The Rebbe in the sicha goes on to explain that also in Torah we find the idea that even when a Beis Din maintains different opinions amongst the judges, the ruling (which follows the majority) needs to be that it includes all of the opinions. Thus the minority view nullifies its view to the majority and becomes part of the majority.[6] Indeed the code of Jewish law rules, that when a Beis Din of three issue a ruling, all three judges sign the verdict even the one with the view who differed with the other two judges.[7]

All of this stems from the greatness of Torah, as the verse says[8], “The L-rd shall grant strength to His people; the L-rd shall bless His people with peace.” It is the strength of the Torah which reveals the peace and unity.

In a later talk from the Rebbe in 1991[9] the Rebbe explained a deep mystical topic on how is it possible that the Olam (world) which comes from the etymology of Helem (concealment) – to conceal over G-d, could unify with G-d as its Creator? The Rebbe answered it based on the rule of mediation, having a third entity which is way above both entities (in this case, the Torah) to find inclusiveness in both sides. The following is a free translation of a segment of the talk:

“It is brought in the expositions of our Sages that on the second day of the week quarrel was created, and on the third day the quarrel was resolved and peace was made.

And the concept of this in the Service of man:

The “quarrel” of the second day of the week is because of the concealment that the world ((Olam (world) an idiom of Helem (concealment)) has over G-dliness, since the state of “one day,” when “Hashem was One and only in His world,” is from the perspective of the Creator of the world (“Hashem is One and only in His world,”), however the (created) world from its perspective is in a state of “quarrel/division” (second/two); and the innovation of the third day – that the quarrel was resolved and peace was made between the world and G-dliness as such that the world also from its perspective “agrees” (so-to-say) to [have] G-dliness [which brings unity].

And this phenomenon is accomplished through the Service of the Jewish people in fulfilling the Torah – which both of them (the Jewish people and the Torah) are called “three,” “a triple instruction… for a triple nation,” third which mediates among the quarrelers, through the fact that “he includes the two opinions and both agree to the opinion of the mediator”[10] – As the words of our Sages that the Jewish people are called “Shulamis, a nation that makes peace between Me and My world,”[11] through their Service in fulfilling the Torah which “was given to make peace in the world.”[12]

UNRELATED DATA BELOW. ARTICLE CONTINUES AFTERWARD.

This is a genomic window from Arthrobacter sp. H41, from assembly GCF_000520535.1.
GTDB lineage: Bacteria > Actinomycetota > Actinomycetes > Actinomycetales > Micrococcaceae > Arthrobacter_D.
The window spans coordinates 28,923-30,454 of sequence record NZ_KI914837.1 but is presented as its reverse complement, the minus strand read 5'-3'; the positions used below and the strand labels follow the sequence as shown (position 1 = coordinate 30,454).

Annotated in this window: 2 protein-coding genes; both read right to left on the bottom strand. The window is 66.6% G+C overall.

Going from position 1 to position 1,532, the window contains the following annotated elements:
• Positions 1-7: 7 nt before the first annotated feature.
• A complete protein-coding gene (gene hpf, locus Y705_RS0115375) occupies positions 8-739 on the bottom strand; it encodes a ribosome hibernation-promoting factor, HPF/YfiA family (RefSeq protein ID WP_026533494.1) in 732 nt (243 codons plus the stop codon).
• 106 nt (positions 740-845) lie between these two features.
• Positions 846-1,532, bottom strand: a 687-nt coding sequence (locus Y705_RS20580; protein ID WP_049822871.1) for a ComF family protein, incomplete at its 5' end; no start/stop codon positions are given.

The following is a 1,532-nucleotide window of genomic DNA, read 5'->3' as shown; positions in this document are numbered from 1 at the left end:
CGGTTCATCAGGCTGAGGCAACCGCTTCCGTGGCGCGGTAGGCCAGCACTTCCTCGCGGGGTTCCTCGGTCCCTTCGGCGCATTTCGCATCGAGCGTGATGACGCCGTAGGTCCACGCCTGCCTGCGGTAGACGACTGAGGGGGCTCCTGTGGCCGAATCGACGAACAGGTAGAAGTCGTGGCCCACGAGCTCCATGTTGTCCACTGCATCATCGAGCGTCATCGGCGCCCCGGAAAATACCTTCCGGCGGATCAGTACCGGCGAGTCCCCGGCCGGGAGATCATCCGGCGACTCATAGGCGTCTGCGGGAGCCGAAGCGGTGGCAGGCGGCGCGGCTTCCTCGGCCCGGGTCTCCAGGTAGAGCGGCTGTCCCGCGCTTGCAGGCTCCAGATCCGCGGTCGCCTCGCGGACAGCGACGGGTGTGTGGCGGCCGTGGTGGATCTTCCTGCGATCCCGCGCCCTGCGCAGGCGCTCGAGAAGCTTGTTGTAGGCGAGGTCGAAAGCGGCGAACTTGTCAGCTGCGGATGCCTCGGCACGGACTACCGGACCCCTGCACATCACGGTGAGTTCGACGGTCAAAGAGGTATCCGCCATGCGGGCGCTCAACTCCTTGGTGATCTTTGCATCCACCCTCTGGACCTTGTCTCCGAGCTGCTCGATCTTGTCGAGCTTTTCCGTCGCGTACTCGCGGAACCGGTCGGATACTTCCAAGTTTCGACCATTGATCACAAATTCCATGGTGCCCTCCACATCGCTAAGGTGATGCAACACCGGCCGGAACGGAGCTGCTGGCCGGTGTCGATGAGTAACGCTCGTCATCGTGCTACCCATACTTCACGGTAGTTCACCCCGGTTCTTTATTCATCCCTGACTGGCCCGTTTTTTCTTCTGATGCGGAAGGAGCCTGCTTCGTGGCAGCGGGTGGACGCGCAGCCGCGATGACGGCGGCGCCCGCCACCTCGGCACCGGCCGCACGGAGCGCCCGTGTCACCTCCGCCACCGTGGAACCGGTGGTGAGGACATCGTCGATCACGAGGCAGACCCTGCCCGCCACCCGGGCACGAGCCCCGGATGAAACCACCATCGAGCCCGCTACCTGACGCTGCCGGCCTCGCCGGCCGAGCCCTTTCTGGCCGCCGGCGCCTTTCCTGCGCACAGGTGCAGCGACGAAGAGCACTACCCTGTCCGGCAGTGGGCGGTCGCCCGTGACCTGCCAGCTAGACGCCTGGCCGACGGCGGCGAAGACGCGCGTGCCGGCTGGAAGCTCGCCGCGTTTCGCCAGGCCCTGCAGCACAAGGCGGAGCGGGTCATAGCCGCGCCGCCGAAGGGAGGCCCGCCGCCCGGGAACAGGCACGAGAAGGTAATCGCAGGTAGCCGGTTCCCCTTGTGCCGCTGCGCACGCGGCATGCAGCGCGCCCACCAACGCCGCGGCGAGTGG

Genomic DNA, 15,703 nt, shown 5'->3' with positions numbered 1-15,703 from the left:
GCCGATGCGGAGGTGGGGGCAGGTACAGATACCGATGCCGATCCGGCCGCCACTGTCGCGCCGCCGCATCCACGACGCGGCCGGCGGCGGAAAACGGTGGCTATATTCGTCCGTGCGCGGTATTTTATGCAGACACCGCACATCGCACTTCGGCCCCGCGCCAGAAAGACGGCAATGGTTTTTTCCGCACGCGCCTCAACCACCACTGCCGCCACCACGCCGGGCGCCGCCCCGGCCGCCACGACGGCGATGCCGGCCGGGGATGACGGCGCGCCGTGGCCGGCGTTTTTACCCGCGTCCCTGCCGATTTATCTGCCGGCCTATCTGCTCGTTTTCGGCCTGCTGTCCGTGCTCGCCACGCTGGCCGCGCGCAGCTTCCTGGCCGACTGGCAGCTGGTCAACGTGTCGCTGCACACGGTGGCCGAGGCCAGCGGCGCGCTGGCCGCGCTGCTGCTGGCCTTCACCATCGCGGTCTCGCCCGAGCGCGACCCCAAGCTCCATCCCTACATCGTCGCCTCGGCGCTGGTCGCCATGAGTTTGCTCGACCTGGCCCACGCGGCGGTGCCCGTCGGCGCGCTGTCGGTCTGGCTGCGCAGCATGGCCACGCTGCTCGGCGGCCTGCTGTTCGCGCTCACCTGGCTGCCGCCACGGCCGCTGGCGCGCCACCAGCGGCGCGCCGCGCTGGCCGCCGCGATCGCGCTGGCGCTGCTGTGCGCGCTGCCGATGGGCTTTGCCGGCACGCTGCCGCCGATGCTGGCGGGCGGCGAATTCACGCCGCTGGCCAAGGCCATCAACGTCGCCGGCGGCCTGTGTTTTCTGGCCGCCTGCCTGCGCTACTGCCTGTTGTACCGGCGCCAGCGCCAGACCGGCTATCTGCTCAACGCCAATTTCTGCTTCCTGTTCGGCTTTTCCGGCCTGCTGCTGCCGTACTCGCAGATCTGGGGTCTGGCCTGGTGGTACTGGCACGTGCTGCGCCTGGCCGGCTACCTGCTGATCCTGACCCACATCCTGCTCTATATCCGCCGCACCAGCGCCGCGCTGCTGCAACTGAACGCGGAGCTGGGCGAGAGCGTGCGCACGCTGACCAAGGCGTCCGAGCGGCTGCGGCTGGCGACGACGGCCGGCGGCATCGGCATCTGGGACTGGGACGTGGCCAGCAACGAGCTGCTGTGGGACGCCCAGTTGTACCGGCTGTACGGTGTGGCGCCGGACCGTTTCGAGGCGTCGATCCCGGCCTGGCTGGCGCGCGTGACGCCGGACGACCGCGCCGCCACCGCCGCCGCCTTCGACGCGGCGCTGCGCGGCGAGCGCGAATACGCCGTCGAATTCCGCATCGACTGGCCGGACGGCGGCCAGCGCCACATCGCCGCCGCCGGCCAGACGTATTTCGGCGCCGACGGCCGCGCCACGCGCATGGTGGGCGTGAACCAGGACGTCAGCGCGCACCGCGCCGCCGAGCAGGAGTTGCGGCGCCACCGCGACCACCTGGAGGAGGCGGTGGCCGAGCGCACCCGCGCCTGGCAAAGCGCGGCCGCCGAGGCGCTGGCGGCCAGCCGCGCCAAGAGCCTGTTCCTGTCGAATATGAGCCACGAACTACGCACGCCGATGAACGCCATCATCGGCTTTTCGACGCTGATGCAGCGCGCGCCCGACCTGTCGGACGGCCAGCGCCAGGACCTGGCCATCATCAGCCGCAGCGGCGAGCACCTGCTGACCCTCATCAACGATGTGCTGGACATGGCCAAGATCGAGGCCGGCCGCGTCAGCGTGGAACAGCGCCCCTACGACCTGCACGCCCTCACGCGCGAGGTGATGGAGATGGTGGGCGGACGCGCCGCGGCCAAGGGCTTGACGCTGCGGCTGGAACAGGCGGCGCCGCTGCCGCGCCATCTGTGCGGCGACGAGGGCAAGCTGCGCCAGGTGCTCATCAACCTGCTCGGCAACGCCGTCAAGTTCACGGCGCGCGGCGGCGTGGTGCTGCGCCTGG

Thus, the Rebbe explains that Torah acts as a transcending higher force which reveals the unity within the division. In the above case, Torah shows how the world is not in contradiction to G-d as its Creator.

The job of a mediator according to chassidus is to transcend from a higher level where “he includes the two opinions and both agree to the opinion of the mediator.”

Practical Applications

To apply the Chassidic concept of transcendental meditation one needs to present his or her arguments to a Torah figure who is well respected by both sides. The mediator needs to be patient and qualified in uncovering the ‘chaff from the cornels’; in other words to remove the insignificant differences which built up negative feelings between them. Only after the external negative feelings have been removed, which is almost always accomplished effectively by merely having the mediator sit in-between both sides, they can present solutions toward true piece.

I have found that both joint meetings and shared communications are an excellent way of reminding both sides that we are all on one common grounds for good interests, truth and peace.

Conclusion

Thus the mediator using transcendental mediation based on Chassidus must be able to show his or her understanding of both sides (which is vital for effectiveness) and also be able to understand and articulate the truth that lies within both sides. The mediator then needs to use his wisdom (which is based on Torah) to find the common grounds of agreement which is peaceful and absolute truth. This method of mediation can not only patch up holes from a ruined relationship like the other methods, but removes the holes altogether.


[1] See Shulchan Aruch (Choshen Mishpat 17:7) – a facilitator needs to repeat the claims of both parties’ to verify clarity as it says (Melachim 1 3:23) “And the king said, “This one says, ‘This (is) my son that lives, and your son (is) the dead, and the other says, ‘Not so, your son (is) the dead, and my son (is) the living.’ ”

See also Shulchan Aruch (Choshen Mishpat 75:1) – A facilitator must make each side clarify and depict their claims, asking them, “Why do you say that he is obligated? From a loan or from a deposit …”

[2] Vol. 21 p.111-112.

[3] Shabbos 39b at the end.

[4] Sefer Hamamarim 5666 p. 434-435.

[5] In the maamer there it explains that Chesed and Gevurah are rooted in Chitzonis of Keser (the external level of Kesser) whereas Tiferes is rooted from the Pnimious of Kesser (the inner level of Kesser).

[6] There is also a fascinating discussion on this topic found in Get Pashut (Klal 1) from Rabbi Moshe Chaviv.

[7] See Shulchan Aruch (Choshen Mishpat 19:2).

[8] Tehillim 29:11.

[9] See Sefer Hasichos 5752 vol. 1 p. 17-18.

[10] Hemshech 5666, pg. 435. And see Likkutei Sichos vol. 21, pg. 111 ff. Ref. a.l.

[11] Shir Hashirim Rabbah beg. ch. 7.

[12] Rambam, end of Hilchos Chanukah (and see Likkutei Sichos vol. 8, pg. 349).